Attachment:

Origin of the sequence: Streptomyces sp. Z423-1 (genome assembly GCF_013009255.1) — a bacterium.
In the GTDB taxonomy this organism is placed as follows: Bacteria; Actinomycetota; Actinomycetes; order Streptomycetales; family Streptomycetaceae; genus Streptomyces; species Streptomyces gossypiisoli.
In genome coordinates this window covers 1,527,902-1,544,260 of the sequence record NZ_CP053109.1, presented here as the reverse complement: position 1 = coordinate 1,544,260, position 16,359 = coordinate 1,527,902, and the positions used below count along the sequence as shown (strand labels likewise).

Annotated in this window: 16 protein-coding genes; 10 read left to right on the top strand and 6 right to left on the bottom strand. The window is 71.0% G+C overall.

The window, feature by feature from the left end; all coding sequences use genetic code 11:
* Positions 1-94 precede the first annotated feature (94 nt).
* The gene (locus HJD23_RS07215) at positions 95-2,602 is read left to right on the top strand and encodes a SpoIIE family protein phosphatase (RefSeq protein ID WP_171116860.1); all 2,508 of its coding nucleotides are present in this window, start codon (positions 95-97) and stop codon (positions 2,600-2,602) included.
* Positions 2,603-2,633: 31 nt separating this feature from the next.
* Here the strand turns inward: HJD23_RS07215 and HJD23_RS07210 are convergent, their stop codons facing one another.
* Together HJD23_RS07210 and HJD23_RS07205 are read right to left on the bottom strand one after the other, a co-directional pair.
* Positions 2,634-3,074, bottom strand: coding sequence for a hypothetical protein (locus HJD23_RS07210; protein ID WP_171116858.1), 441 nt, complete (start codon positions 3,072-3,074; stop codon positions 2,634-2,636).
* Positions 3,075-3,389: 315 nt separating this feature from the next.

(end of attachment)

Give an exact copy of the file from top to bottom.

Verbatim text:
Origin of the sequence: Streptomyces sp. Z423-1 (genome assembly GCF_013009255.1) — a bacterium.
In the GTDB taxonomy this organism is placed as follows: Bacteria; Actinomycetota; Actinomycetes; order Streptomycetales; family Streptomycetaceae; genus Streptomyces; species Streptomyces gossypiisoli.
In genome coordinates this window covers 1,527,902-1,544,260 of the sequence record NZ_CP053109.1, presented here as the reverse complement: position 1 = coordinate 1,544,260, position 16,359 = coordinate 1,527,902, and the positions used below count along the sequence as shown (strand labels likewise).

Annotated in this window: 16 protein-coding genes; 10 read left to right on the top strand and 6 right to left on the bottom strand. The window is 71.0% G+C overall.

The window, feature by feature from the left end; all coding sequences use genetic code 11:
* Positions 1-94 precede the first annotated feature (94 nt).
* The gene (locus HJD23_RS07215) at positions 95-2,602 is read left to right on the top strand and encodes a SpoIIE family protein phosphatase (RefSeq protein ID WP_171116860.1); all 2,508 of its coding nucleotides are present in this window, start codon (positions 95-97) and stop codon (positions 2,600-2,602) included.
* Positions 2,603-2,633: 31 nt separating this feature from the next.
* Here the strand turns inward: HJD23_RS07215 and HJD23_RS07210 are convergent, their stop codons facing one another.
* Together HJD23_RS07210 and HJD23_RS07205 are read right to left on the bottom strand one after the other, a co-directional pair.
* Positions 2,634-3,074, bottom strand: coding sequence for a hypothetical protein (locus HJD23_RS07210; protein ID WP_171116858.1), 441 nt, complete (start codon positions 3,072-3,074; stop codon positions 2,634-2,636).
* Positions 3,075-3,389: 315 nt separating this feature from the next.